Mr. HINMAN. Yes, sir. Those were general papers. No names were mentioned in the conversation, and no titles. Merely that he believed this evidence could be obtained.

Senator ROBINSON. Did you make any suggestion to him about what should be done about it?

Mr. HINMAN. I told him that naturally we were interested in any papers of this sort.

Senator ROBINSON. That is all.

Senator BRUCE. Was there any intimation as to the existence of these papers that came to you from anybody else except Mr. Avila?

Mr. HINMAN. At that time; no, sir.

Senator BRUCE. Well, when did such additional information come to you?

Mr. HINMAN. Oh, later, probably in July or August of this year, after apparently this inquiry had gotten considerably under way, there was gossip around Mexico that these papers were in existence and that they had—well, I don't remember whether they said they had come into the possession of the Hearst papers, but I mean there was gossip around generally that you would hear on the streets or in hotel lobbies.

Senator Bruce. But there was no gossip at the time you got the information from Mr. Avila in the first instance?

Mr. HINMAN. There is always gossip in Mexico of payments to Americans.

Senator BRUCE. That is all.
The CHAIRMAN. That is all; we thank you, Mr. Hinman.
(The witness was excused.)

The CHAIRMAN. Is Mr. Watson here? (A pause without response.) Mr. Hinman, are you in a position to tell us where Mr. Watson is?

Mr. HINMAN. No, sir. I believe he is stopping at the Willard Hotel, but I do not know.

The CHAIRMAN. Be so kind as to try to find him and let him know the committee is waiting for him.

Senator Robinson. Will you put Mr. Avila on the stand?
The CHAIRMAN. Mr. Avila, take the stand again.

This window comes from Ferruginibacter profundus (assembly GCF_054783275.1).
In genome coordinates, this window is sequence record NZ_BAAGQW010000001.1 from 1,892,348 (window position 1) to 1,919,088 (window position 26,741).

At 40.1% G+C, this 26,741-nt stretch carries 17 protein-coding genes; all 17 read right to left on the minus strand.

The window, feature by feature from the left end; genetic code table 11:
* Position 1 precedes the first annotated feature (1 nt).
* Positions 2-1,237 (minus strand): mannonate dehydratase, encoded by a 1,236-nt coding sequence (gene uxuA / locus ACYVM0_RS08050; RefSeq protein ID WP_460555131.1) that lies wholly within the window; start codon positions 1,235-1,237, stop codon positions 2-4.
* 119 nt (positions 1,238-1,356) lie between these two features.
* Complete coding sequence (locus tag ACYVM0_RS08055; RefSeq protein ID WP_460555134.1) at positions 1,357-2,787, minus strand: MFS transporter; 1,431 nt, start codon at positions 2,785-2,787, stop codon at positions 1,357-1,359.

FURTHER TESTIMONY OF MIGUEL R. AVILA

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(The witness was sworn when he took the stand on yesterday.)

Ìhe CHAIRMAN. Mr. Avila, Senator Robinson wants to ask you some more questions.

Mr. AVILA. All right.

Senator ROBINSON. When did you first receive information that there were papers in existence purporting to show payments by the Mexican treasury to Americans?

Mr. AVILA. I told Mr. Page.
Senator ROBINSON. When was that?
Mr. AVILA. In the last part of May.
Senator ROBINSON. When?
Mr. AVILA. In the last part of May.
Senator ROBINSON. Now, are you certain about that, Mr. Avila?
Mr. AVILA. Yes, sir.
Senator ROBINSON. You never had heard about it before?
Mr. Avila. No, sir.

Senator ROBINSON. As a matter of fact, did not you tell Mr. Hinman the latter part of March or the 1st of April that these papers were in existence ?

Mr. AVILA. No, sir.
Senator ROBINSON. And that you believed they could be gotten?

Mr. Avila. No, sir. I will explain what I told him: I was talking with Mr. Hinman, and we were talking about the mission of Protestants that went to Mexico, and we were talking about these people having been paid for it. He said he would like to get it. He said, “If you have proof of the giving of money it will be good.”

Senator ROBINSON. You did not discuss with Mr. Hinman the latter part of March or the 1st of April anything about papers of the nature of these?

Mr. AVILA. No, sir.

Senator ROBINSON. What you talked about was some Protestant mission that had gone down there?

Mr. AVILA. Yes, sir.
Senator ROBINSON. That is all.

Senator JOHNSON. Your conversation with Mr. Hinman, did it relate to payments that were made to Americans who had gone down to Mexico?

Mr. AVILA. To a Protestant mission that went there.
Senator JOHNSON. That is all.
The CHAIRMAN. American Protestants?
Mr. Avila. Yes, sir; American Protestants.
The CHAIRMAN. Very well, that is all.
(The witness left the stand.)
The CHAIRMAN. Mr. Watson.

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TESTIMONY OF VICTOR WATSON, EDITOR OF THE NEW YORK

DAILY MIRROR

(The witness was duly sworn by the chairman.)
The CHAIRMAN. What is your full name?
Mr. WATSON. Victor Watson.
The CHAIRMAN. Mr. Watson, what is your occupation ?
Mr. Watson. Newspaper man.